Java will die

A bit of a clickbait title there; sure, there has been countless articles in this regard (die/won’t die/blah). I’m not interested in when or how; here I’ll talk about the why. In my Java Is Not Dead, Java Is Obsolete article I touched the subject from an evolutionary point of view (think of Java as a meme - it is alive only when there are Java practitioners around. Since the stream of new practitioners shrinks every year because there are more lively memes, the “Java” meme will shrink and die as the pool of its hosts will shrink). Here, I’ll touch other topics.

Note that Java will still offer well-paid jobs in the next ~10 years, to maintain that mountain of existing code. I’m just suggesting that the amount of new code in Java will shrink.

Java The Language Sucks

Let me be crystal clear: Java is still far better than PHP and Perl, and arguably better than Ruby and Python IF AND ONLY IF your preference is a strongly typed language. But it’s not the best language, by far.

In my Java VS Kotlin article I detailed in which ways Java is inferior to Kotlin. However, this lack of helpful APIs has severe repercussions. Mammoth libraries like Spring had to be invented, simply because Java 7 and older lacked closures and it was a huge pain in the ass to manage transactions in plain Java code. Compare the following code snippets:

Java 7: just a fucking nightmare:

try {
    // running in transaction
} catch (Exception ex) {
    } catch (Exception ex2) {
    throw ex;

Spring to the rescue! All you need to do is to create an interface, annotate with @Transactional and pull in 20 megabytes worth of Spring shit which will manage your transactions in a completely unrelated codebase and will force you to use dependency injection, so that you can avoid the abomination code above and instead write:

interface Blah {
    public void doStuff() {
        // woot, running in transaction.

Spring is the biggest disaster that happened to Java, and I’ll discuss below on why is that. Let’s get back to the code snippets.

Java 8: vast improvement over Java 7, but it’s such a pain in the ass to type all of those fucking braces:

Db.db(() -> {
   /* woot, running in transaction */

See? All Java solutions suck balls. It’s impossible to have a nice transaction handling in Java. To be crystal clear:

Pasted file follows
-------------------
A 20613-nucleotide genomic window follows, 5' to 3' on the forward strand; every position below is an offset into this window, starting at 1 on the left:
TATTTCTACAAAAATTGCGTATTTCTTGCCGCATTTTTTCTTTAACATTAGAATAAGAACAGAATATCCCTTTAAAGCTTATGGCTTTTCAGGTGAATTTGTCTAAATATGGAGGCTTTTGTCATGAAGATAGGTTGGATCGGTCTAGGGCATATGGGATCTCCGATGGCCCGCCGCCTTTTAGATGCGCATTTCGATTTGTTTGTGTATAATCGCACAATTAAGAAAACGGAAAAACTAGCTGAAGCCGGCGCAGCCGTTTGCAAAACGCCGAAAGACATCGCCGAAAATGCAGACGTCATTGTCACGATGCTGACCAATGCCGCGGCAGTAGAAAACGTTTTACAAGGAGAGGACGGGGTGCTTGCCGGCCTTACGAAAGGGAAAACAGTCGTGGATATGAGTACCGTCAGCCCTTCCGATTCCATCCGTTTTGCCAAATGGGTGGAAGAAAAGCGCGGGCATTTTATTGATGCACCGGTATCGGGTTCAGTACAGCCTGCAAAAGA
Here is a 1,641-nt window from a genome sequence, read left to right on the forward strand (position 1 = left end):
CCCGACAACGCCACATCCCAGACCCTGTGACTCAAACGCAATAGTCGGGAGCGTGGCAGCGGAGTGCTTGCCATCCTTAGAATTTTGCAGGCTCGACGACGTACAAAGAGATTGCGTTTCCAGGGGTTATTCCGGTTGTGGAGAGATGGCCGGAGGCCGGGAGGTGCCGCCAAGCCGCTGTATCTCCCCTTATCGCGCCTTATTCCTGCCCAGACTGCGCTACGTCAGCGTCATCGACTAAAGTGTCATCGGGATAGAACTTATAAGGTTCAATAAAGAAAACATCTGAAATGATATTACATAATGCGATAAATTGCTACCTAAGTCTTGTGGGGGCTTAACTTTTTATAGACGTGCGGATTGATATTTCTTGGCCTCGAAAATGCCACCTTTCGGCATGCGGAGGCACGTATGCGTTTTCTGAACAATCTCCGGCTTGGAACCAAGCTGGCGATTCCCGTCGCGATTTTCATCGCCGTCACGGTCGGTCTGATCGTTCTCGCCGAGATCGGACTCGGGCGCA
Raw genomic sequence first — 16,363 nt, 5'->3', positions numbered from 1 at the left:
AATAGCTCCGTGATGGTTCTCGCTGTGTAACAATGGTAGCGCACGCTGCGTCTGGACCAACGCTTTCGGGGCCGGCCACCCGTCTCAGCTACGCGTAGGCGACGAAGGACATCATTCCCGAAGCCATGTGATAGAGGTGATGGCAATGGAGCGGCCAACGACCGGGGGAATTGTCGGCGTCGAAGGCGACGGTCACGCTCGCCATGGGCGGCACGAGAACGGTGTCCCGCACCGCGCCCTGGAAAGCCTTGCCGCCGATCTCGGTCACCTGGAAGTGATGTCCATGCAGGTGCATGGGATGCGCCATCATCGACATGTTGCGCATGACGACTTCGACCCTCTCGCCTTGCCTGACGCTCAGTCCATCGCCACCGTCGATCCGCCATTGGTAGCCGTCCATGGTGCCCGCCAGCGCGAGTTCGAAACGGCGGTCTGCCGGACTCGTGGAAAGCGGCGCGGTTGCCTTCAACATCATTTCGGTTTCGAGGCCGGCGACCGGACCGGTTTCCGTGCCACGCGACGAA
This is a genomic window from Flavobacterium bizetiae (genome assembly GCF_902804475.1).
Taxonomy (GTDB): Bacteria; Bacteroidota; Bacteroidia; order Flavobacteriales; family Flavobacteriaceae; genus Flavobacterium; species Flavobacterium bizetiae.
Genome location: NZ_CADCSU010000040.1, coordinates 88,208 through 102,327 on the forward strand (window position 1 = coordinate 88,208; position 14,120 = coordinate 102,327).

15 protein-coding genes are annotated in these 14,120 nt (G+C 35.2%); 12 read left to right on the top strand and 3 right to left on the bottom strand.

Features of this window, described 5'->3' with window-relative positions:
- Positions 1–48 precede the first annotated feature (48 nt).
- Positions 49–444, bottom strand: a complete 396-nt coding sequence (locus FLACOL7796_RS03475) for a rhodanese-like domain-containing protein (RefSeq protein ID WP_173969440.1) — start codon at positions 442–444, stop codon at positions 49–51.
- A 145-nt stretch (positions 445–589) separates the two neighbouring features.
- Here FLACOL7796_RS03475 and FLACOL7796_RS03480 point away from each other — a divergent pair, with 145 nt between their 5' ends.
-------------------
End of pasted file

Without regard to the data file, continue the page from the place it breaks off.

• Java the language and its design prevents you to have a nice transaction handling;
  • Spring attempts to fix Java shortcomings and fails spectacularly.

For comparison, see the same snippet in Kotlin. It’s an actual pleasure to type this:

db { /* woot, running in transaction */ }

Spring is an anti-pattern

As demoed above, Spring was invented to circumvent Java’s shortcomings, and has since mysteriously grown to somehow become a de-facto go-to when starting Java project. Quoting Why Spring?:

Spring makes programming Java quicker, easier, and safer for everybody. Spring’s focus on speed, simplicity, and productivity has made it the world’s most popular Java framework.

What a load of bullshit. Let’s debunk this marketing turd. But first, a very important distinction between simplicity and easiness. Spring allows you to manage transactions in an easy way, true, but in doing so it brings in 20 megs worth of crap and forces you to use complex patterns like the dependency injection. And that can hardly be perceived as “simple”. Try debugging a 200-line-long stacktrace pointing somewhere within deep bowels of Spring transaction magic, within the spaghetti of abstractions and proxies before lecturing me on simplicity.

Writing code easily doesn’t mean at all that the resulting solution will be simple.

  • So, Spring code snippets may look easy, but the iceberg below is definitely NOT simple.
  • It’s not “safer” in any meaning of this word: just remember how safe it is when it suddenly starts applying a rogue interceptor because there was a beans.xml hidden somewhere within a jar pulled in as a transitive dependency.
  • Speed: yeah right. In applications I work on with Spring, you hit run, wait for 30-60 seconds whilst it initialises beans, before falling over, because a runtime misconfiguration somewhere deep within Spring XMLs or @Component or whatever.